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The Carletonian

Social Media and Citizen Science

<st week, events following the Boston Marathon bombings were covered by traditional media sources like newspapers and television, as well as social media sources like Twitter and Reddit. Social media sites like these are increasingly becoming part of the media in the U.S. as news shifts towards instantaneous delivery of information.

The pressures of such a fast-paced news cycle may have facilitated the all of the erroneous finger-pointing that occurred. “The New York Post” published a front-page picture of “suspects” who turned out to be innocent. “CNN” reported fiction in an attempt to be the first to break the story of an arrest. Some users on Reddit incorrectly identified potential suspects from user-uploaded pictures. This last mistake sparked a debate over the role of social media.

Social media is increasingly a very powerful tool, and its proper use in society is something worth thinking about. Are there situations when social media is completely inappropriate? Probably, and if this is true, is there any way to keep social media from chiming in to these conversations anyway? In an article in The New Yorker, Matt Buchanan writes that despite the success of social media in many situations, “it is still suited to a very particular set of tasks that can be solved by directed, yet highly distributed, parallel processing, whose proper functioning is predicated on having good information to process.”

Buchanan’s point is that users on Reddit assumed that somewhere, in one of the photos that they had access to, there was evidence to indicate a suspect. That assumption was simply false. I think Buchanan makes a good point, however there are examples of social media working surprisingly well, even in situations where we might not expect it.

Science is one place where social media is not the obvious choice. Like criminal investigation, scientific experiments have clearly defined sets of procedures that must be followed for validity. These procedures are checked in the peer-review process before publication. And yet, through creative and efficient ways, social media has been contributing to the fields of science.

The participation of non-experts in scientific studies is called citizen science. Many of the most successful citizen science projects have involved research with huge data sets, where the help of the millions of people on the Internet can be extremely useful. A great example of this is a project called Galaxy Zoo.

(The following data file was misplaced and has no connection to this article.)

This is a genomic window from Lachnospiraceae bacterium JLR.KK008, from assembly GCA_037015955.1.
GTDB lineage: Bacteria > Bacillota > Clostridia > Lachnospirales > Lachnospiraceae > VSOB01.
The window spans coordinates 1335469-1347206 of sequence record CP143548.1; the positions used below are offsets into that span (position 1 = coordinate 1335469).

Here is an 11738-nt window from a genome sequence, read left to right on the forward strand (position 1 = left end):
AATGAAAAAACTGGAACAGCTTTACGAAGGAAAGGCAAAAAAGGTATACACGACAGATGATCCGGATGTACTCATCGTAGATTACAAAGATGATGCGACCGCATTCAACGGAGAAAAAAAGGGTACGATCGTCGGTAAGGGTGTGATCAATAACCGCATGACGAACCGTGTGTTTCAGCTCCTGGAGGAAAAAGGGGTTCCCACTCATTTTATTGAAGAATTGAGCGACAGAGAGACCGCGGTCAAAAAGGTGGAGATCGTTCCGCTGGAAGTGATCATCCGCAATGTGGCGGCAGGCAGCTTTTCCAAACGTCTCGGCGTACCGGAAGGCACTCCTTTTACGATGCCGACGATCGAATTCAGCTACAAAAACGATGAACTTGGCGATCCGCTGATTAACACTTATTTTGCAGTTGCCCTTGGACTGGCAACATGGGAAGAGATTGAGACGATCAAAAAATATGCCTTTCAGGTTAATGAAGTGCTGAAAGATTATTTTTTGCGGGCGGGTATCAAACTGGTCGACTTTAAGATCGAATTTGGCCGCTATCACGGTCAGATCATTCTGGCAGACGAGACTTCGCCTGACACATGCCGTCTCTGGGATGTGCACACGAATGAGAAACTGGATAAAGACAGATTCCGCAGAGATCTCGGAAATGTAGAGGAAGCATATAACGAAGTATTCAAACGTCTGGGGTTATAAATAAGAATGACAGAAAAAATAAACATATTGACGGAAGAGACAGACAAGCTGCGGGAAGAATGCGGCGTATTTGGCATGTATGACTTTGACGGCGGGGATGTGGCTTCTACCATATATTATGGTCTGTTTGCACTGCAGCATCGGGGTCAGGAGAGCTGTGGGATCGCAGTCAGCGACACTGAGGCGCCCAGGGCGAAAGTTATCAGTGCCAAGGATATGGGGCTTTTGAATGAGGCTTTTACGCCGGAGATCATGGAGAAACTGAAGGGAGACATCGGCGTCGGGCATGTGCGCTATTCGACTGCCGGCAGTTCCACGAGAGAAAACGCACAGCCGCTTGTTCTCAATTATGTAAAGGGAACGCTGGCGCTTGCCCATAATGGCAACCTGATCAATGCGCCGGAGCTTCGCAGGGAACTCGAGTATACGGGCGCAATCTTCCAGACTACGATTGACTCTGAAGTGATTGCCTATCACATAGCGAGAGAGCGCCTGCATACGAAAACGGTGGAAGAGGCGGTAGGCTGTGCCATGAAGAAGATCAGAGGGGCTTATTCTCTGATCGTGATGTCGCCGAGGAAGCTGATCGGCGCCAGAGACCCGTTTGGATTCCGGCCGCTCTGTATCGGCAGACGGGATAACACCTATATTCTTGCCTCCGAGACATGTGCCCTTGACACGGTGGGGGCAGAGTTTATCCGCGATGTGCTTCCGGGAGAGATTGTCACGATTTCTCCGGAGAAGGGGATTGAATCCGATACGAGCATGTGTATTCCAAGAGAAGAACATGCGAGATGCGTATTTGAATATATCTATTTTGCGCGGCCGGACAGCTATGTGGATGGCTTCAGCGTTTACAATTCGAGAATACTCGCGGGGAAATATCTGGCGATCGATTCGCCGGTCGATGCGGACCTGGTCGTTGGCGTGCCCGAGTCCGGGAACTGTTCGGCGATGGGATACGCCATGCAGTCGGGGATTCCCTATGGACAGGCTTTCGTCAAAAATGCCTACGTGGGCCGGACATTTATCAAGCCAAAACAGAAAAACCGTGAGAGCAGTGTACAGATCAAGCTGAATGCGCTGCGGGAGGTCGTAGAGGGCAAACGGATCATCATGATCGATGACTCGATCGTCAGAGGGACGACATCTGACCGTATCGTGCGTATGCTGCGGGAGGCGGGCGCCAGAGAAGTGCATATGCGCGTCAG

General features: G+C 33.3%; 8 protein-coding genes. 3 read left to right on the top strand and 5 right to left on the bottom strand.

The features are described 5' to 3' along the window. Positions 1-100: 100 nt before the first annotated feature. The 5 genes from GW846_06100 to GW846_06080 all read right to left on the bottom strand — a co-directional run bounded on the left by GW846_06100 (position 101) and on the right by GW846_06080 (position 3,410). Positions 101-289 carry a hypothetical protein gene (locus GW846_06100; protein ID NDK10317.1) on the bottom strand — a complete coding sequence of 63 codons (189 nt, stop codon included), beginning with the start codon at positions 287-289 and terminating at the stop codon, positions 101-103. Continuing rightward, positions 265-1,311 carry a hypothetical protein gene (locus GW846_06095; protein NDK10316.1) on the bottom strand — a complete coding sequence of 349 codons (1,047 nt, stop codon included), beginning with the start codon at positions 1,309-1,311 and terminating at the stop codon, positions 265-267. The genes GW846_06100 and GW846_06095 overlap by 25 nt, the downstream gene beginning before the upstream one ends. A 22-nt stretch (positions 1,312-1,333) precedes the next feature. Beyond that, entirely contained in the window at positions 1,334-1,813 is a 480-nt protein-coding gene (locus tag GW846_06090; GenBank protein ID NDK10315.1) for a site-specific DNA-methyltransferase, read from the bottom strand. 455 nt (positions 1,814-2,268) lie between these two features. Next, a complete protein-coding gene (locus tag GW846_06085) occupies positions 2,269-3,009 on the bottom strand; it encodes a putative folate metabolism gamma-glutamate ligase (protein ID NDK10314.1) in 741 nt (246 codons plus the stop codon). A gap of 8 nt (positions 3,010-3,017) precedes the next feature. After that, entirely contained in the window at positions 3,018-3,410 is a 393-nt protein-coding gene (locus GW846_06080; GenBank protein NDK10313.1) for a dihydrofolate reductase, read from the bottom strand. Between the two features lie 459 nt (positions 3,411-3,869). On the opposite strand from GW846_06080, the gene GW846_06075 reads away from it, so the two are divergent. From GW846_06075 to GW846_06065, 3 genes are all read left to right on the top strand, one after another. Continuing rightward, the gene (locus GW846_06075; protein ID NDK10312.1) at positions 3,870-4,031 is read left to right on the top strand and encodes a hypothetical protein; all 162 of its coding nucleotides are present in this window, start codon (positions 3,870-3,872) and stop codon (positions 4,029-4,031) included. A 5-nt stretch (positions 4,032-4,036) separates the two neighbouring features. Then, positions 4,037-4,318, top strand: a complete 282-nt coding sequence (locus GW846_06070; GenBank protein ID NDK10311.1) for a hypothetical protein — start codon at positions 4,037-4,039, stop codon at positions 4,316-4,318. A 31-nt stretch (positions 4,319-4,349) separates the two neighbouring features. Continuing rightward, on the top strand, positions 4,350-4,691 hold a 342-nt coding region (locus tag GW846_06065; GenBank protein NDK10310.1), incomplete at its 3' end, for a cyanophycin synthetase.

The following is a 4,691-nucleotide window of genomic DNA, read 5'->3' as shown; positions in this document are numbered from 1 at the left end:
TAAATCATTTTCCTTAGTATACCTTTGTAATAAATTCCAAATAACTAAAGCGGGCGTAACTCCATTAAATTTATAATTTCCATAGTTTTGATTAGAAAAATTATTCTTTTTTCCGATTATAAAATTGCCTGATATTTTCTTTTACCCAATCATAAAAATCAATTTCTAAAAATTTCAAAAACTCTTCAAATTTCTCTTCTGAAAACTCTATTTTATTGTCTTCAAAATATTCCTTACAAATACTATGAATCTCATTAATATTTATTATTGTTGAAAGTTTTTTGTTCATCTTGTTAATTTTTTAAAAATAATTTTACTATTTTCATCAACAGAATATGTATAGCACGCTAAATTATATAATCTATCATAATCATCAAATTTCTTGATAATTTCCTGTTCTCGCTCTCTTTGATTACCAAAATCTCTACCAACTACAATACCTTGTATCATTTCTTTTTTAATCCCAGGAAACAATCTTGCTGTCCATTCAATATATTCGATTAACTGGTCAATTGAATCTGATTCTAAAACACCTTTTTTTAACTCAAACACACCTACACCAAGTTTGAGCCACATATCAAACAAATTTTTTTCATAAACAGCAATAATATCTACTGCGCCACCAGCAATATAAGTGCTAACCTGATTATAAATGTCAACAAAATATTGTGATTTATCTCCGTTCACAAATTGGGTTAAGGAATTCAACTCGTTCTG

The astronomers behind Galaxy Zoo had a data set with one million images of galaxies. It would have taken a small research team, working alone, a prohibitively long time to go through all 1 million galaxies and classify them by sight. In a situation like this, astronomers often use a set of parameters as a proxy for classification. Relying on parameters allows huge data sets to be classified without a researcher needing to look at each image, but it is not as accurate as classification by sight.

So, the Galaxy Zoo team created a website where users could classify images of galaxies (go to if you want to give it a try!). Using half a million members of the general public, the site was able to classify the entire Sloan Digital Sky Survey spectroscopic sample and all existing Hubble Space Telescope surveys (around 1.5 million galaxies in total), according to the project website.

In turning to citizen science, the project relies on users who do not have a motivation to do accurate work, nor do they have any expertise in galaxy classification. However, the site is successful because of the shear number of people who view and classify each image. The classifications have been shown to be as accurate as those done by expert astronomers. If this seems hard to believe, think about Wikipedia – enough people are contributing that the collective answers are accurate.

There are many examples of citizen science projects like Galaxy Zoo, and more are sure to follow as the number of people online increases and increased thought is given to the use of social media platforms. Without structure or caution on social media platforms, mistakes can be made. But the Internet can also be harnessed in interesting and creative ways to make real contributions in areas that at first may seem inappropriate places for “the crowd.”

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